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Hear The Difference

Hearing Aids

Michigan Ear provides hearing evaluation and hearing aids at their 4 locations.

Warning Signs of Hearing Loss

If you experience these warning signs repeatedly or in combination, they may indicate a hearing loss.

  • You have difficulty understanding a conversation when in a large group or crowd.
  • You often ask people to repeat themselves.
  • People seem to mumble more frequently.
  • You experience ringing in your ears.
  • Your family complains that you play the TV or radio too loudly.
  • You no longer hear normal household sounds, such as the dripping of a faucet or the ringing of a doorbell.
  • You have trouble understanding all the words in a conversation.
  • You find telephone conversation increasingly difficult.
  • You have trouble hearing when your back is turned to the speaker.
  • You have been told you speak too loudly.

You are not alone

If you have a hearing loss, you are not alone, as more than 31 million people suffer from this. In fact 1 in 10 Americans suffer from hearing loss with 65% of them below retirement age. With appropriate evaluation and treatment at MEI, you can continue on with your life without hearing loss in order to resume the activities you enjoy. Please contact us at 248-865-4166 for an appointment.

Who Needs a Hearing Aid?

By assessing your medical history and audiogram, your physician can determine your need for amplification. Our audiologists will review your audiogram with you at the time of your hearing aid evaluation.

The speech discrimination score is a very important factor during the hearing test in determining a patient’s projected communication success with amplification. The function of a hearing aid is to make sounds louder. In some instances, increased loudness of sound may not improve the clarity of the sound at the listener’s ear. If an individual exhibits very poor speech discrimination under ideal listening conditions, then it is certain that the hearing aid will benefit the patient in awareness of sound but not in intelligibility of speech.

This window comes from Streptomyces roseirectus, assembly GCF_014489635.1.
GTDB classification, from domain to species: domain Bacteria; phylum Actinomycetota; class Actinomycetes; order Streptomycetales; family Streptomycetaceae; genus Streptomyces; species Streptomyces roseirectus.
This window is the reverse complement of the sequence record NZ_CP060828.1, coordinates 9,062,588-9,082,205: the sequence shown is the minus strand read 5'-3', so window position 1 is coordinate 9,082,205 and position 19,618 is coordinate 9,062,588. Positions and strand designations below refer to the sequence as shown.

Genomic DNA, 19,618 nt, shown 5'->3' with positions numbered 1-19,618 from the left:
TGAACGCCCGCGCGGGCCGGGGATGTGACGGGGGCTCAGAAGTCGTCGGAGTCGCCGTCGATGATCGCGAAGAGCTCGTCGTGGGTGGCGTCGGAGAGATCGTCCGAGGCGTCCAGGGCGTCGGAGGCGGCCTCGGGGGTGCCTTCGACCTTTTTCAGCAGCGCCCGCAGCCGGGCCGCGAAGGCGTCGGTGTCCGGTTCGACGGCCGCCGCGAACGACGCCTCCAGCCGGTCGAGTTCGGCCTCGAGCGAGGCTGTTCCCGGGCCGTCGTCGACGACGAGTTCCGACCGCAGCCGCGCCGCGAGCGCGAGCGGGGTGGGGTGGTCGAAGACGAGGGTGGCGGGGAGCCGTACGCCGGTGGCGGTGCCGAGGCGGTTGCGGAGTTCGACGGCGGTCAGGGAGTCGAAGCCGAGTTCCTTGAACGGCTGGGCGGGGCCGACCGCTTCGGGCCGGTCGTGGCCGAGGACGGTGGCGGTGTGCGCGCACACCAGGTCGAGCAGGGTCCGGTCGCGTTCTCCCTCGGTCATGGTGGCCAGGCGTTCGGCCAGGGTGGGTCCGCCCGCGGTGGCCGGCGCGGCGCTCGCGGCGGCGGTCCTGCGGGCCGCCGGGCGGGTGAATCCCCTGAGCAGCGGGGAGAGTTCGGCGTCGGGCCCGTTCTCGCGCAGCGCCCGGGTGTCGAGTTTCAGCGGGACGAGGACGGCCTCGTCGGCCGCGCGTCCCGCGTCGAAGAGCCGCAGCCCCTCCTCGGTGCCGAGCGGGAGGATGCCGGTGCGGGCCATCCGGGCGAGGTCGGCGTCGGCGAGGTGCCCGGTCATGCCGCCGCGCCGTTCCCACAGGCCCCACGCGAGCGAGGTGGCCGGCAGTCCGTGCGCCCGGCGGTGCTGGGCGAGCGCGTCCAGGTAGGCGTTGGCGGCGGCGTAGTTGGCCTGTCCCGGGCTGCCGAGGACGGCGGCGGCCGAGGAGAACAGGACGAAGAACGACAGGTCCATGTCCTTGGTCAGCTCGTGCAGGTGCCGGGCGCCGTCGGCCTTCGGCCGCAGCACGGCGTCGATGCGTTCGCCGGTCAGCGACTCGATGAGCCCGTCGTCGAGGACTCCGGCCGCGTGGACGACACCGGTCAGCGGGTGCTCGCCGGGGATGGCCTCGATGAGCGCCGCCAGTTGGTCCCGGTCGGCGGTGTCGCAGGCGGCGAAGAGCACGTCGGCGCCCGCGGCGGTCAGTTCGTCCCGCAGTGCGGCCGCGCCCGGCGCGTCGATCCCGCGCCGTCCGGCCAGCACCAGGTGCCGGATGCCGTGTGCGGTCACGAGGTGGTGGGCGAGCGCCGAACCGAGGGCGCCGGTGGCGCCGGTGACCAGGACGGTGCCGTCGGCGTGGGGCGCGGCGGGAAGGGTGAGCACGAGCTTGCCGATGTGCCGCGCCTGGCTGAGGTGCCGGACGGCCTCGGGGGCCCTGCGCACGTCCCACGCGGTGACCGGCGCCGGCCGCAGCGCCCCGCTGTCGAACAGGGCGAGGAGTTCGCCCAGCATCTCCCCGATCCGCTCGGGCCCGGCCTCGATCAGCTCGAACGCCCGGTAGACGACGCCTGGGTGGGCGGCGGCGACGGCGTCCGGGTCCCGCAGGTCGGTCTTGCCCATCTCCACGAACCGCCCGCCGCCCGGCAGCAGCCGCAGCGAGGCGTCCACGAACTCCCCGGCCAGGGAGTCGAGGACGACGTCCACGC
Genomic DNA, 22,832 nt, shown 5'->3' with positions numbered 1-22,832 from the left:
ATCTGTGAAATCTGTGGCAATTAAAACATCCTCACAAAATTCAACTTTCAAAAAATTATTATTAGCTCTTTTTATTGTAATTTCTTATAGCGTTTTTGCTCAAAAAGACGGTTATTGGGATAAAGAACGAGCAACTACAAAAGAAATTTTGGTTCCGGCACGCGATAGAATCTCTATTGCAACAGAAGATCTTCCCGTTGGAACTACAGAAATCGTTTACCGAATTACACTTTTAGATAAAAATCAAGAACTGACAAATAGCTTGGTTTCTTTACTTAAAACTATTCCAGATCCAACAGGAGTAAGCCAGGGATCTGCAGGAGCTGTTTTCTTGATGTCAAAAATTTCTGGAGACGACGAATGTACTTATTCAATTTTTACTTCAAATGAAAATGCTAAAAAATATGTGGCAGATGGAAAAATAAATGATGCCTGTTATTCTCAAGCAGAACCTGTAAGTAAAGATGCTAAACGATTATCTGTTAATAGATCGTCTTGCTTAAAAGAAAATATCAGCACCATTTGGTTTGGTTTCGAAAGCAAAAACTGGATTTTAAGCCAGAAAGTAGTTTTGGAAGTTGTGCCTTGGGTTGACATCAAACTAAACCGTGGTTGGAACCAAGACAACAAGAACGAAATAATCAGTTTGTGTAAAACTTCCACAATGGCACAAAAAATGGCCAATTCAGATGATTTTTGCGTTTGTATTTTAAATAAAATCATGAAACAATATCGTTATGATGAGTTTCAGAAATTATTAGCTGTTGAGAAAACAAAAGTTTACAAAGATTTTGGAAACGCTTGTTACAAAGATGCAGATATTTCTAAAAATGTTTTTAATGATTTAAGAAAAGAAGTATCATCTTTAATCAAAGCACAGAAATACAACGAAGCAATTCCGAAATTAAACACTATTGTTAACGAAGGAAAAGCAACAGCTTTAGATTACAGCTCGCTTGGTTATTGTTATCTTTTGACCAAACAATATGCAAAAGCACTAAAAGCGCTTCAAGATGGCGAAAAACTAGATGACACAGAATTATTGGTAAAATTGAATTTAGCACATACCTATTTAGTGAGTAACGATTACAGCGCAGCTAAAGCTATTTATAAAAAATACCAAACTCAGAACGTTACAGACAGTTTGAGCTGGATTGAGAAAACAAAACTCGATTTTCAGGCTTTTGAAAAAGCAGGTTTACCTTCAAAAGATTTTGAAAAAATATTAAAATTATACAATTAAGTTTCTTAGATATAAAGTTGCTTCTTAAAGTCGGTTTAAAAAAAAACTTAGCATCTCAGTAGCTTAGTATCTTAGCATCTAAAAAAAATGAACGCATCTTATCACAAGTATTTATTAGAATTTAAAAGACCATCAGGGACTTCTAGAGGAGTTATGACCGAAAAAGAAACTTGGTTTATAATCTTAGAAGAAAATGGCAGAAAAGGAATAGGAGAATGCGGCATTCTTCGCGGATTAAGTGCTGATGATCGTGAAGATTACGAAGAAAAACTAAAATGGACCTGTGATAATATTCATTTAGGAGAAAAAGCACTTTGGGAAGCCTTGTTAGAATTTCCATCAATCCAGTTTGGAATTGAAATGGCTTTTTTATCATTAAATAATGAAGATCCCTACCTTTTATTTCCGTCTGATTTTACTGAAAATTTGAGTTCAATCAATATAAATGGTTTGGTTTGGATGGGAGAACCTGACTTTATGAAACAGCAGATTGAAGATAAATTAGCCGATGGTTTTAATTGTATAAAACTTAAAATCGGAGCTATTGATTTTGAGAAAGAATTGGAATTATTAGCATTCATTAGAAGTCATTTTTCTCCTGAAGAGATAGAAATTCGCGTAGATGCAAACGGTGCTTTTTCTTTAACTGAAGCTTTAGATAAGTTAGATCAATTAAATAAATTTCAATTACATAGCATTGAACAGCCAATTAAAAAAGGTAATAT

What is A Hearing Aid?

A hearing aid is an instrument designed to amplify sound through a microphone, amplifier, and receiver. Sound is picked up and is transformed into electrical impulses through the microphone. These electrical impulses are carried to the amplifier where, using power from the battery, it builds up (increases) the electrical signal produced by the microphone. The receiver changes the electrical signal back into sound waves once again and directs this sound into the ear.

There are many types of hearing aids and these are discussed in full detail during the hearing aid evaluation.

Hearing Aids

Ready to get started?

Request your appointment today with Michigan Ear Institute Hearing Aid Center